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REVIEW | Florence Pugh is magnetic as she explores the dangers of religious extremism in The Wonder



In 1862, years after the Great Famine, an English Nightingale Nurse, Lib Wright (Florence Pugh), is called to the Irish Midlands by a devout community to conduct a 15-day examination of one of their own. Anna O’Donnell (Kíla Lord Cassidy) is an 11-year-old girl who claims not to have eaten for four months, surviving miraculously on “manna from heaven”. As Anna’s health rapidly deteriorates, Lib is determined to unearth the truth, challenging the faith of a community that would prefer to stay believing.

Florence Pugh is consistently the best part of anything that she is in, but it makes things even better when the content she is given is solid. When that happens, it feels like everything flourishes. The Wonder is a film like that; it amplifies Pugh’s talent as an actor while still telling a compelling and heart-wrenching story.

The Wonder follows the character of Elizabeth ‘Lib’ Wright (Florence Pugh), an English nurse who accepts a job in Ireland in 1862. After the Great Famine, Lib has been commissioned (along with a nun) to watch a young girl who claims she has not eaten in four months. A group of male elders in the town, which includes a priest played by Ciarán Hinds and a doctor played by Toby Jones, are trying to decide if it is a miracle or an elaborate hoax. Lib is sceptical, and her scepticism increases when a journalist from London who grew up in the village, William Byrne (Tom Burke), comes to cover the story and further questions the ‘miracle child.’ But through Lib’s relationship with the young girl, Anna O’Donnell (Kila Lord Cassidy), she learns about the community and their faith and how it is used as a mask and tonic to quell other fears and secrets.

The film is based on the novel by Emma Donoghue, who previously wrote Room. Donoghue co-wrote the screenplay alongside director Sebastián Lelio (A Fantastic Woman) and Alice Birch (Lady Macbeth). All of these collaborators’ previous work shows their ability to tell fascinating stories about women, and The Wonder is the perfect amalgamation of that. The character of Lib comes to Ireland with more than just her physical baggage. And as she is hired to observe, not interfere, we watch as her past affects how she responds to Anna and her predicament.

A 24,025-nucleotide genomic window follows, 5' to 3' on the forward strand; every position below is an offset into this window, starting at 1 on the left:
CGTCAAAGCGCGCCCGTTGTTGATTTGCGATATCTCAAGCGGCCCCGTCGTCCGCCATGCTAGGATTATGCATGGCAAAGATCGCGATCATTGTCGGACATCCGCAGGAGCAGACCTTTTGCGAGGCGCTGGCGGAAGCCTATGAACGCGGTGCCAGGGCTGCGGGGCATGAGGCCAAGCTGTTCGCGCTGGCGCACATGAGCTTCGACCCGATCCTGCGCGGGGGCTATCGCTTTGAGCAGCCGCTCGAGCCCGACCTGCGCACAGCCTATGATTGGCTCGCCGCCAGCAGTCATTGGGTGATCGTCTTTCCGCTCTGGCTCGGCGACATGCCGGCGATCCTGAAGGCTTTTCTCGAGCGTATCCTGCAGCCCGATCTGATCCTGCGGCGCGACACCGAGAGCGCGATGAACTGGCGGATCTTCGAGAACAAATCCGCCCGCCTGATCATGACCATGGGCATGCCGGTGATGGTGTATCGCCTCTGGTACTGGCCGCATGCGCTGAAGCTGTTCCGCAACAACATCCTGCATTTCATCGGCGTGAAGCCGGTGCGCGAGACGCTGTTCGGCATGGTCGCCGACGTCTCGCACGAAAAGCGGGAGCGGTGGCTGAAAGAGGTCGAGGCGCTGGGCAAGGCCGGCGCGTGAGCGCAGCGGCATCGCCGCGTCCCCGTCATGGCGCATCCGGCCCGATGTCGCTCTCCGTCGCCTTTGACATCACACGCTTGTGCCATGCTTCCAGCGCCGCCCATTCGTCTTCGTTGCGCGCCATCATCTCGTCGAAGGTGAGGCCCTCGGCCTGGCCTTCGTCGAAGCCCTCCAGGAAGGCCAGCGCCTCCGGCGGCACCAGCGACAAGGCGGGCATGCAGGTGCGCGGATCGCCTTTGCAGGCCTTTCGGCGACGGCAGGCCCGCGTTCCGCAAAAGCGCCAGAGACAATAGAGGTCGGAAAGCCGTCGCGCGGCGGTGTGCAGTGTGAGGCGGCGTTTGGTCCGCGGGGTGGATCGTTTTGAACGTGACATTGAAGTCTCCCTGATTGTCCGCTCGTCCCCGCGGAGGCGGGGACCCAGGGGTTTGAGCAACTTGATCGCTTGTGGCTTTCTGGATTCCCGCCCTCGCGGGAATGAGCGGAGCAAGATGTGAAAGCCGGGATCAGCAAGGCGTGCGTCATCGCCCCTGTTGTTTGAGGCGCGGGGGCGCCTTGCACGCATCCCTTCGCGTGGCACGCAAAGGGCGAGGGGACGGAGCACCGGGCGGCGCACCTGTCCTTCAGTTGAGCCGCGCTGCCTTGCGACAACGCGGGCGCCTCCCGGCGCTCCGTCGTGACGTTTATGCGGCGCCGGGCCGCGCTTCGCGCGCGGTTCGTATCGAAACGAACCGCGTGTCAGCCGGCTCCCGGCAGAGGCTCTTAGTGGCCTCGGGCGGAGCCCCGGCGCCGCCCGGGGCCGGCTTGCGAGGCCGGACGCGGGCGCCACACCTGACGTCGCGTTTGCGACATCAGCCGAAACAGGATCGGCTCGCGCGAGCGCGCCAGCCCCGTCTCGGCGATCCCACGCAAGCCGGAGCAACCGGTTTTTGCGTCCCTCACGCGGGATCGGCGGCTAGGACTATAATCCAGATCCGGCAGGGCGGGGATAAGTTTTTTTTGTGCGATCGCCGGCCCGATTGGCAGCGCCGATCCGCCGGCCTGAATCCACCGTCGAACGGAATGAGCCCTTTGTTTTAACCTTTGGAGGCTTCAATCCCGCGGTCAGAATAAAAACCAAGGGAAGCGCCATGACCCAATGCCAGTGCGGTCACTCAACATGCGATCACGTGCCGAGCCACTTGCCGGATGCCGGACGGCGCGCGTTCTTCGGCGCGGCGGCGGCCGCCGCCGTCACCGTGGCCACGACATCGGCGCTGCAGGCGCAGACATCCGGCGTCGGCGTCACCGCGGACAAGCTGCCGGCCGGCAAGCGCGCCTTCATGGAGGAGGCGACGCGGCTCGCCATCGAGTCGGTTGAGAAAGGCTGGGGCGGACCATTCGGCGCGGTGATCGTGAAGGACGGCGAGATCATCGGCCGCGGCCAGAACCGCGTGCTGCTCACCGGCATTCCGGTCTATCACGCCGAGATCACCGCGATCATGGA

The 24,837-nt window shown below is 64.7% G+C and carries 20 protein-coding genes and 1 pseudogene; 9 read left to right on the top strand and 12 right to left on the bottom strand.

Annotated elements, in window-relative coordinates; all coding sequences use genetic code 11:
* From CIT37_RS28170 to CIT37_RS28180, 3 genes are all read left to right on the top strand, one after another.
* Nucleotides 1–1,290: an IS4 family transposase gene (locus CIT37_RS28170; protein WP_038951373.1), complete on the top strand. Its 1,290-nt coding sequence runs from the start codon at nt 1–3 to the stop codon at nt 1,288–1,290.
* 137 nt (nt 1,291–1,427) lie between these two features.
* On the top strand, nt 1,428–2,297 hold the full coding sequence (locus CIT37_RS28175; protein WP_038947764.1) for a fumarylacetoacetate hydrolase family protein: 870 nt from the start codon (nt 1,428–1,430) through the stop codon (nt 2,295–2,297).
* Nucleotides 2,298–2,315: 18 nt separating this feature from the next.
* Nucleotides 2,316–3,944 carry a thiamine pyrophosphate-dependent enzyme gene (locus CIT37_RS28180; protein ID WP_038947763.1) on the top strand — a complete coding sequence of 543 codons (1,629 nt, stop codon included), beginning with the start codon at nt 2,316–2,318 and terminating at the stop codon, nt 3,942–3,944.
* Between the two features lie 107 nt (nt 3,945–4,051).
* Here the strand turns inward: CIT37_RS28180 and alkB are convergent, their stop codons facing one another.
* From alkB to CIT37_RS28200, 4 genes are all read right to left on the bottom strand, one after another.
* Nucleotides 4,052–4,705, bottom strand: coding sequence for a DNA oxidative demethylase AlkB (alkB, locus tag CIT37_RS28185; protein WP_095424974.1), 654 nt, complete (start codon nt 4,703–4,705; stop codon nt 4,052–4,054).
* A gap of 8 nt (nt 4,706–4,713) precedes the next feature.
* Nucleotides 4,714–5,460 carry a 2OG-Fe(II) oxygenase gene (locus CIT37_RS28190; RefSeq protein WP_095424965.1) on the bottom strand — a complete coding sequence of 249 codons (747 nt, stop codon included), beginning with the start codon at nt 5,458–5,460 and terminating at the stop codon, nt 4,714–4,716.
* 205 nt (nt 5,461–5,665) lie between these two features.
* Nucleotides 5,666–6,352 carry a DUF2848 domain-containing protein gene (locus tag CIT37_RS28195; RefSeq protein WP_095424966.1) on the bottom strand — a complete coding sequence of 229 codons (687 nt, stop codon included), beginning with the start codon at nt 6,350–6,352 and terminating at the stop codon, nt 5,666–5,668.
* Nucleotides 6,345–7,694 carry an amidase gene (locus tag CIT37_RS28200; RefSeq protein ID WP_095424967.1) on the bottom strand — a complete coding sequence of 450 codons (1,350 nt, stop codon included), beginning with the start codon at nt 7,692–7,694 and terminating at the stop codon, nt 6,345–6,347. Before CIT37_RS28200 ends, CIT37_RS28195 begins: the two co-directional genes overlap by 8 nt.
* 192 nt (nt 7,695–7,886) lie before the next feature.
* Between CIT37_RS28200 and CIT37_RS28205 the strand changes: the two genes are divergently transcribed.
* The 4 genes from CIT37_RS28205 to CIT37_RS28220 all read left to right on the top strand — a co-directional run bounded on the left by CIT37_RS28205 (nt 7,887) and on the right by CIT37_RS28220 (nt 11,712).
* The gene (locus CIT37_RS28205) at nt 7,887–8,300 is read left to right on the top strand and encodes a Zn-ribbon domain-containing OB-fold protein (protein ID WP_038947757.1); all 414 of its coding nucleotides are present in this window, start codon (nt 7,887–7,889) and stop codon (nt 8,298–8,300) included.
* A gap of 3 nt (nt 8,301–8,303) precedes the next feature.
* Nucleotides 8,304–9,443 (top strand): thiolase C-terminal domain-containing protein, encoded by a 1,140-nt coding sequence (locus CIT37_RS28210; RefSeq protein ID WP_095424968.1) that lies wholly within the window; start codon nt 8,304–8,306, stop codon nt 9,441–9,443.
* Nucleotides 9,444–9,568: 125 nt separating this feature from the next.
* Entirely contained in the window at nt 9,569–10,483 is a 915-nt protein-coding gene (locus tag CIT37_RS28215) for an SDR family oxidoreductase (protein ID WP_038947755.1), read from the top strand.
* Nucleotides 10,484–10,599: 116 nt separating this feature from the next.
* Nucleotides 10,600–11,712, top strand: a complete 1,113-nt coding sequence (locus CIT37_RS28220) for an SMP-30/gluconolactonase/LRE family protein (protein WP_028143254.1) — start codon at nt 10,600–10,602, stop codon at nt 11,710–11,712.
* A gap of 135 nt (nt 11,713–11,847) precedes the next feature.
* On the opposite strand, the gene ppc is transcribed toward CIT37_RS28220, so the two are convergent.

she was perfectly cast as Lib. Her magnetic screen presence erupts in every scene, making us latch onto the character. As Lib becomes more active in her care of Anna and her concern for the girl, we, as the audience, become invested in Anna’s health and wellness. We want to see Lib succeed because Pugh invites us to feel with her, support her, and fight with her. The role also felt like a back-to-basics moment for Pugh and reminded me a lot of her breakout performance in Lady Macbeth.

One of the biggest themes of the film is faith versus science. This is represented by the fact that Lib’s partner in observation is a nun, Sister Michael (Josie Walker), who alternates shifts with Lib in watching Anna. We are led to believe that while Lib represents the science aspect, Sister Michael represents religion. But this is also important because Lib is not only an outsider but also a scientifically-minded person in a village ruled by faith. A poignant scene that depicts this is when Lib talks to Anna’s mother, Rosaleen (Elaine Cassidy), and asks about Anna’s last meal. Rosaleen responds that it was the ‘body of Christ,’ Lib responds, ‘oh wheat’, and Rosaleen reiterates that it was the body of Christ. We watch as Lib writes in her diary ‘wafer’. William is also a bridge that represents the villagers’ faith and Lib’s science. He believes that there is scientific reasoning for why Anna is the way that she is, but he can only advise Lib about the religious beliefs of the Irish because he grew up in the same village.

One could say that the film is about the dangers of religious extremism, and there is undoubtedly a lot that supports that. But I think it goes further than that and discusses the extremes of grief, trauma, and pain. It speaks to the importance of listening, of doing what you can to help others in need.

The film begins and ends on a strange note. The camera shows a soundstage during the present day, with a narrator (Niamh Algar, who plays the role of Anna’s sister Kitty) telling us that everyone in the story believes in their own truth, and she invites us to be transported into the story with them. This had the opposite effect on me and took me out of the story. The narration would have worked fine without the contextualisation of the soundstage. Whatever the reasoning behind this framing device was, it was a failure on behalf of the writers and director.

Another criticism I had with the film was that many of the supporting characters were underwritten. By the end of the film, I only felt like I got a good sense of Lib, Anna and Rosaleen; everyone else was like thin sketches of characters. I especially felt that with the character of William, who, despite having a haunting backstory and being played by a charismatic actor like Tom Burke, feels incomplete and mainly used as a plot device.

The Wonder is a stunning film. With Florence Pugh at its helm, this period drama transcends from an interesting mystery/thriller to an enjoyable film that will have you glued to the screen from beginning to end.

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